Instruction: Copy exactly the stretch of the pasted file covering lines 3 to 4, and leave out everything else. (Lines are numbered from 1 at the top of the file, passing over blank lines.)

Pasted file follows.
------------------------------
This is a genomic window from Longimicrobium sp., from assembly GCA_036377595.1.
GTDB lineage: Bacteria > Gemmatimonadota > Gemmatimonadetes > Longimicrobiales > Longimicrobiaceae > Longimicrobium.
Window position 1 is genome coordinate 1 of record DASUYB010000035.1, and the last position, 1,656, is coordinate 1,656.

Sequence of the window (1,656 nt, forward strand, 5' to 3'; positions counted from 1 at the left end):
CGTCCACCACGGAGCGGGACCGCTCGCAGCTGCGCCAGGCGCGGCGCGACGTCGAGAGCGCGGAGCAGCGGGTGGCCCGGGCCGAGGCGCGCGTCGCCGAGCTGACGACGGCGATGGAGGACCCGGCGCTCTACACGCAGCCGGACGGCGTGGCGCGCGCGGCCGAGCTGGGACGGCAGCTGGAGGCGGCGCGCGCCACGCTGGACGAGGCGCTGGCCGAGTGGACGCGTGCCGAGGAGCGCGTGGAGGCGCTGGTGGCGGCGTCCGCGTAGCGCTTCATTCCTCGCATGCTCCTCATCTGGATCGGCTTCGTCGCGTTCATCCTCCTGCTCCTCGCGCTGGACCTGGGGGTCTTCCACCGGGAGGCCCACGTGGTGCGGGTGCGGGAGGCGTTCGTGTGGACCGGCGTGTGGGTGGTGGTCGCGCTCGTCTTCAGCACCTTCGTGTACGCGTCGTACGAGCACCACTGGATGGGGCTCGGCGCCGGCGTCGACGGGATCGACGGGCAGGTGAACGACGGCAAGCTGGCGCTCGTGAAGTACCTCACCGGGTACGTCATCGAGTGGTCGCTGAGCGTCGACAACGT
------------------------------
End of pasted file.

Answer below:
Window position 1 is genome coordinate 1 of record DASUYB010000035.1, and the last position, 1,656, is coordinate 1,656.

Sequence of the window (1,656 nt, forward strand, 5' to 3'; positions counted from 1 at the left end):